Anything can be tokenized, but the framework for what types of assets exist helps understand the nuance between the tokens.

a) Money in all its forms. Today most money is issued by a country and its central bank. It exists as cash balances at the central bank or a commercial bank. It's either recorded as the cash itself or as an electronic entry into the accounting ledger at a bank or Fintech company. 

The problem will electronic money is reconciliation. Every bank, Fintech company, and merchant must record duplicate payment and balance update entries. This becomes inefficient, error-prone, and a giant pain in the ass. 

Tokenized money has two benefits.

  1. Tokenized money solves reconciliation. A token creates a single record of which wallet currently holds that money. Just as one person can only ever hold cash, one wallet can only be the keeper of a token (we'll come back to how). 

  2. Tokenized money could be programmable. As the BIS notes in its report, assets with rules could be default compliant but also automate many other things. A simple example is Escrow. A buyer and seller enter an agreement to transfer money when goods are delivered. As soon as the buyer confirms receipt of goods, the money is "unlocked" for the seller.

There's a spectrum of how money will be tokenized, as this diagram by Oliver Wymann neatly sums up.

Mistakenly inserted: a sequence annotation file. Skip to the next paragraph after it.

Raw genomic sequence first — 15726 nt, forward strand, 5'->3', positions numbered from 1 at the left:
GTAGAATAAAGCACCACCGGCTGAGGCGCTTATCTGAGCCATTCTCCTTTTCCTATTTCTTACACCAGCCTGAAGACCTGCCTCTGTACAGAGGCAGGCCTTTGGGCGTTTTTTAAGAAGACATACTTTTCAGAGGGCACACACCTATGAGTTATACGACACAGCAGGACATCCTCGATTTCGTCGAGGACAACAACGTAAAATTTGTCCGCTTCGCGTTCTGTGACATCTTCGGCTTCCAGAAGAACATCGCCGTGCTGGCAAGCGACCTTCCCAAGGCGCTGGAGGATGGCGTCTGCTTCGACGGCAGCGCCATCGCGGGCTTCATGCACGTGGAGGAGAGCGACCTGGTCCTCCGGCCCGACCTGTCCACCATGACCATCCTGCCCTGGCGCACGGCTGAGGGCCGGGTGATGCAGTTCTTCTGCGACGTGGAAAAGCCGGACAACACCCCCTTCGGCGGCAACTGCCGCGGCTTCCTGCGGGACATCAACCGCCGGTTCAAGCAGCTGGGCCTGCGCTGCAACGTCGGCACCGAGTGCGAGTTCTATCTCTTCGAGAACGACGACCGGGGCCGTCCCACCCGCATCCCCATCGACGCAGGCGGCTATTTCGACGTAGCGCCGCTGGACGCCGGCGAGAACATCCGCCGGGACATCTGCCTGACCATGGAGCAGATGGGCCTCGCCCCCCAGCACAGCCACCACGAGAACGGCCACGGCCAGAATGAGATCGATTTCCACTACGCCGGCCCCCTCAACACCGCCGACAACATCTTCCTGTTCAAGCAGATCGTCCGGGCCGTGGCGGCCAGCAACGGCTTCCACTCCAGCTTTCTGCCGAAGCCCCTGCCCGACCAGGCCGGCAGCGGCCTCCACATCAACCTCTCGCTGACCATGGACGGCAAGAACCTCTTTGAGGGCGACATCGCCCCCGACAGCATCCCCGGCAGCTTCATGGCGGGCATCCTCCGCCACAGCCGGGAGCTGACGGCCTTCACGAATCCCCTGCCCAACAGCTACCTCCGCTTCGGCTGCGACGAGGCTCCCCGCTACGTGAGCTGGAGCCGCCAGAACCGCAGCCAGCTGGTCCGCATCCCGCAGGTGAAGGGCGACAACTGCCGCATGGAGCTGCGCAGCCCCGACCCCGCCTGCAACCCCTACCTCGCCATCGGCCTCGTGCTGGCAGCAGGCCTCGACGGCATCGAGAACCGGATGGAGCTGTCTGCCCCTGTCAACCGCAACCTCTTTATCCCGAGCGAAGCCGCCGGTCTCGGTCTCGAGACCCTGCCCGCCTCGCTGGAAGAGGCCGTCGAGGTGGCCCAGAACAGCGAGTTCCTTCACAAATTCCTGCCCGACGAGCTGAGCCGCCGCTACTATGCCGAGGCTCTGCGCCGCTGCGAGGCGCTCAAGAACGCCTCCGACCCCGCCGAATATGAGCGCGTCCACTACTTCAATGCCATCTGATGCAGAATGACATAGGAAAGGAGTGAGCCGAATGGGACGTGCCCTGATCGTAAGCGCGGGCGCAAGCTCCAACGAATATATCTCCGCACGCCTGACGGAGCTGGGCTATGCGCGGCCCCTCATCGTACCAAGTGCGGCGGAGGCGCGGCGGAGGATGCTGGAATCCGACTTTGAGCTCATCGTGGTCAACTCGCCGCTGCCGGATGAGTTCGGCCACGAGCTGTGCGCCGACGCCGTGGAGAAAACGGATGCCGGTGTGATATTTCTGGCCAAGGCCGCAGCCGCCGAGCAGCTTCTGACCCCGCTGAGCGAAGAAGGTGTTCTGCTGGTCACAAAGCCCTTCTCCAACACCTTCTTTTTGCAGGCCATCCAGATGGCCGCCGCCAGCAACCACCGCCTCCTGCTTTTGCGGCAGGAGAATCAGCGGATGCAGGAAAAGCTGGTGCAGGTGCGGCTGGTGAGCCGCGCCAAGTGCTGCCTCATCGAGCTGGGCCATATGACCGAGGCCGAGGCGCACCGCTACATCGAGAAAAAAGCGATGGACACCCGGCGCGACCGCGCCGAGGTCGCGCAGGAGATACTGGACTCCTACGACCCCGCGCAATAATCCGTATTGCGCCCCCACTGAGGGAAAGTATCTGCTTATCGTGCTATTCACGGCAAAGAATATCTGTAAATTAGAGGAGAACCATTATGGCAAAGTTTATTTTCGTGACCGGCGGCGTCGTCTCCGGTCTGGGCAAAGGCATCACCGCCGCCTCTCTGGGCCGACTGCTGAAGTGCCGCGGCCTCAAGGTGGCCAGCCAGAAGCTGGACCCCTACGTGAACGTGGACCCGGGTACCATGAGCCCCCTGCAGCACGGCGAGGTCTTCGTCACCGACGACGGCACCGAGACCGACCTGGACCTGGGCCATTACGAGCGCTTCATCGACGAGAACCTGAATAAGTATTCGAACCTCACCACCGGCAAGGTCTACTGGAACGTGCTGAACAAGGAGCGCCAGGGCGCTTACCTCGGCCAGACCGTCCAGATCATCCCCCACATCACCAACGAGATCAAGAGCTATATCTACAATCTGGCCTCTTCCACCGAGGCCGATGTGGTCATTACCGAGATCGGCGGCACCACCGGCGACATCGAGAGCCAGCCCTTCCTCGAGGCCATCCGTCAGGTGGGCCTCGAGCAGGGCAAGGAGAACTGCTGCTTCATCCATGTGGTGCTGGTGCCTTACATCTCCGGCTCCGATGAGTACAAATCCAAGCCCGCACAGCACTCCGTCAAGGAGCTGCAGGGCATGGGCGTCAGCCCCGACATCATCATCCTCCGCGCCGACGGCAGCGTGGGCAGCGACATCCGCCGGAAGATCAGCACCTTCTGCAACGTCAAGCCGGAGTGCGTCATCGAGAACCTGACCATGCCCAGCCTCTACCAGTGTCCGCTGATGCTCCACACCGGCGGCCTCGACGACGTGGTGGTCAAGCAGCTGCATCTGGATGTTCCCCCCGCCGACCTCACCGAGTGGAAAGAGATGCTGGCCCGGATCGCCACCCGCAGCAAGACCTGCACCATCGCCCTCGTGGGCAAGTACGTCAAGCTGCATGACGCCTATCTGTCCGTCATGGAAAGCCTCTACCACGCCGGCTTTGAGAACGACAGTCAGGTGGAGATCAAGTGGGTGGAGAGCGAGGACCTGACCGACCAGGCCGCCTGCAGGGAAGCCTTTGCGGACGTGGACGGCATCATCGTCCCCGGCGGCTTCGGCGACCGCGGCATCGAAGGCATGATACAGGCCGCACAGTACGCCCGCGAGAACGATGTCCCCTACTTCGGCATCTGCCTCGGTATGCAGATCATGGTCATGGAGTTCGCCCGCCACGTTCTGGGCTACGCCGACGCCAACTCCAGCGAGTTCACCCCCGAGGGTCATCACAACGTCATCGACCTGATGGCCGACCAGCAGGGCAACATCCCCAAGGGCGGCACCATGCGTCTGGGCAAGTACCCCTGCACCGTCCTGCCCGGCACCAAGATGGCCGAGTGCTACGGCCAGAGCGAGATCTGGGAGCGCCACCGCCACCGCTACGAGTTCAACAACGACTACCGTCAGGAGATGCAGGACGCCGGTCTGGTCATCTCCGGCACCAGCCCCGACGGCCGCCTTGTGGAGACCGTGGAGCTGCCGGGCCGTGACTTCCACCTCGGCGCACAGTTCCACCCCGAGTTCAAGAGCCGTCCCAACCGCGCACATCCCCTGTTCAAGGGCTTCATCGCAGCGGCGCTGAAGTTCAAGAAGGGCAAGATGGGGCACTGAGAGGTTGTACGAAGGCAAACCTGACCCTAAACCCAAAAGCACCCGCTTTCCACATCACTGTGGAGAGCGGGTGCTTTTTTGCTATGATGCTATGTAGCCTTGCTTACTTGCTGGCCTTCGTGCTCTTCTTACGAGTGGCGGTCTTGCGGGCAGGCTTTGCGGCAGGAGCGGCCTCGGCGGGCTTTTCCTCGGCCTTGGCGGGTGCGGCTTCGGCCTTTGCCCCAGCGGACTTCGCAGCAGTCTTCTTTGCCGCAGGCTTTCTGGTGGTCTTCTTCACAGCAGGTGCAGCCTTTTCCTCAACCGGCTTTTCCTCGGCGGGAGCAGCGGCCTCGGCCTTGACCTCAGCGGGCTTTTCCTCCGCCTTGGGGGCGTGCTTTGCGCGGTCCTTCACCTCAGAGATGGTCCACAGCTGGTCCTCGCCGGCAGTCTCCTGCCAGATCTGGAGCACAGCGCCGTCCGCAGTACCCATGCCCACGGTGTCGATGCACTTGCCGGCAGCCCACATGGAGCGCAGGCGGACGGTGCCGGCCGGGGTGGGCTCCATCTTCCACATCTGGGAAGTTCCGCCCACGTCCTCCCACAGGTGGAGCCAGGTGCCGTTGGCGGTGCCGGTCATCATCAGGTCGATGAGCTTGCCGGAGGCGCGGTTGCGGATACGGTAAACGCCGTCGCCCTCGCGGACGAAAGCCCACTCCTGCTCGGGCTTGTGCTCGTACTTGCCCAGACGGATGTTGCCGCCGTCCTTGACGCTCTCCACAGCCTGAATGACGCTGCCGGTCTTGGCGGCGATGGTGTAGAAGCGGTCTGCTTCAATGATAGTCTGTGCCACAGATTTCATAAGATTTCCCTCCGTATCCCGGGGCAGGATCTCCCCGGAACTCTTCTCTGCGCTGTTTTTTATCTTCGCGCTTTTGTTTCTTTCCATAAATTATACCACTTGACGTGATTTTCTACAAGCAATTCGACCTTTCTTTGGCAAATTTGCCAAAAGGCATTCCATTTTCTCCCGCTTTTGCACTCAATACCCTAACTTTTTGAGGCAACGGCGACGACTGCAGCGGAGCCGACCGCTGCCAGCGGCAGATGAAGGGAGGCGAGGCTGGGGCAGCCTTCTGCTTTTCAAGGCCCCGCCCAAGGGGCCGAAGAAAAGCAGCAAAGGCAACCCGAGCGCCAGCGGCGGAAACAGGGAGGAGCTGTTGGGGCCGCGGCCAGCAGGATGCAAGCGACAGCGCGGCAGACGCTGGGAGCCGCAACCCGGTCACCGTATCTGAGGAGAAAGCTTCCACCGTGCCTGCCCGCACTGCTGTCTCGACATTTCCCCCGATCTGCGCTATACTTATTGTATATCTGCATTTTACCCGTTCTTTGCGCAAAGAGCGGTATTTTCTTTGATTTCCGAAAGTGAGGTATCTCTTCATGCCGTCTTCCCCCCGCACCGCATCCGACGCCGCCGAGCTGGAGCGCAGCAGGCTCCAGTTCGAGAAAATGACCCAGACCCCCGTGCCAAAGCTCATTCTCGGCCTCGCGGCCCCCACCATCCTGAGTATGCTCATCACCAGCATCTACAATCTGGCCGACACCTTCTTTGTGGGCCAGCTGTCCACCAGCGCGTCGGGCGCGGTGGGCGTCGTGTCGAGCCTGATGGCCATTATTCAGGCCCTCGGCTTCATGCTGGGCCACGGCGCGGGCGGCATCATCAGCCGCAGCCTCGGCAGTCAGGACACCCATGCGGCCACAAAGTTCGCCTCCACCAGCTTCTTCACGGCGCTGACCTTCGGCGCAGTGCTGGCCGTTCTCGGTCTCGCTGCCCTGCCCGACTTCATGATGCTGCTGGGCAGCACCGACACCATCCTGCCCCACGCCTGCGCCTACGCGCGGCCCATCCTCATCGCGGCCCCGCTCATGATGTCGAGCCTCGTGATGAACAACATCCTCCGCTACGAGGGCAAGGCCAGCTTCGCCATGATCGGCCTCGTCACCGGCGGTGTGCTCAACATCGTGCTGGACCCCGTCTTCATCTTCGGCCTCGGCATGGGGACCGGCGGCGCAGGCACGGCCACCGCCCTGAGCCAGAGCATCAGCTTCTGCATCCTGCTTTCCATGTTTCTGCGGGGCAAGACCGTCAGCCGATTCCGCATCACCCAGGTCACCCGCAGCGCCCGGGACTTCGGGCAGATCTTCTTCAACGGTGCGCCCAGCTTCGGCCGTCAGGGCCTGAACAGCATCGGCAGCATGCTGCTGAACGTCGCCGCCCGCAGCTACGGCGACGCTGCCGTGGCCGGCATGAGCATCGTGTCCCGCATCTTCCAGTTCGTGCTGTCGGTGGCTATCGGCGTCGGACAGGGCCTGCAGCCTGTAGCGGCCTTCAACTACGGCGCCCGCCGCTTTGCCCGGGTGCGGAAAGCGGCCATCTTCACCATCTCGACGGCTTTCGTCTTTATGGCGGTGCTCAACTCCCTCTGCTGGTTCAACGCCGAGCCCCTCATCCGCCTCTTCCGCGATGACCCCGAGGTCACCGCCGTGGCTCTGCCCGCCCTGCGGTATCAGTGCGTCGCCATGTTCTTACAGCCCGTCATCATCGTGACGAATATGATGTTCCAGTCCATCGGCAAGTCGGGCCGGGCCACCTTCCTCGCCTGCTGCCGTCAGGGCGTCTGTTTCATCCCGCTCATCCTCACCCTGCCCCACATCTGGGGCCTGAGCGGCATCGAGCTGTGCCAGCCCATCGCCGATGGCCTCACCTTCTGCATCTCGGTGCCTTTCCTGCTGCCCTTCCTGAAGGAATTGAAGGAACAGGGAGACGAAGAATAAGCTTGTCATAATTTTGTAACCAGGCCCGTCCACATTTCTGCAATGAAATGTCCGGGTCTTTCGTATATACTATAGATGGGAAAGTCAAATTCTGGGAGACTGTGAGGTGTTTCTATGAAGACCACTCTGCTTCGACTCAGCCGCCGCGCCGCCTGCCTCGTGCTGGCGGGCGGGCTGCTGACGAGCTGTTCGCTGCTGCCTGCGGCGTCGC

b) De-materialized assets like securities. Today most stocksbonds, and mutual funds exist primarily electronically. Printing and mailing paper for every share or bond bought or sold is impractical, so since the 70s, the vast majority of these records are held at a Centralized Securities Depository (CSD). Examples of CSDs are the DTCC in the United States and Euroclear in Europe. 

The problem electronic securities have is the same as money; reconciliation. A trade can happen at lightning speed but "post-trade," or what happens after in the middle and back office, can take days. The standard is 2 days later (T+2), and the reality for anyone in Fintech is often a ton of manual errors, spreadsheets, and 3rd parties to manage.

Seemingly simple trade orders (like a limit or stop loss) can quickly become complex to reconcile across multiple infrastructure providers. Unlike cash, which might be recorded in ~3 places, a securities trade might involve 5, 6, or even 7 market participants. At a minimum, the CSD, the custodian bank, the seller's broker, and the buyer. 

For asset managers, banks, and brokers, the complexity of understanding the contract language vs. changing the underlying record can be enormous. There's a ton of busy work between figuring out what the contract agreed to and then changing the electronic record.

This in-efficiency creates a remarkable drag not just on the capital markets participants but shows up as the fees we pay in investments like a 401k or pension plan.

Tokenized securities have two primary benefits.

  1. Tokenized securities could solve reconciliation. A security token would be in one wallet at one time. 

  2. Tokenized securities could be programmable. Even the most complex contracts could remove busy middle and back office work. Once agreed upon and signed digitally, the securities could move multiple times based on the agreed terms.

The reality is CSDs, and the existing market structure are unlikely to disappear. Custodian banks, CSDs, and brokers will likely work together to tokenize those securities. Once a security becomes a token, it floats around between buyers, sellers, and brokers. But the underlying electronic record would be parked.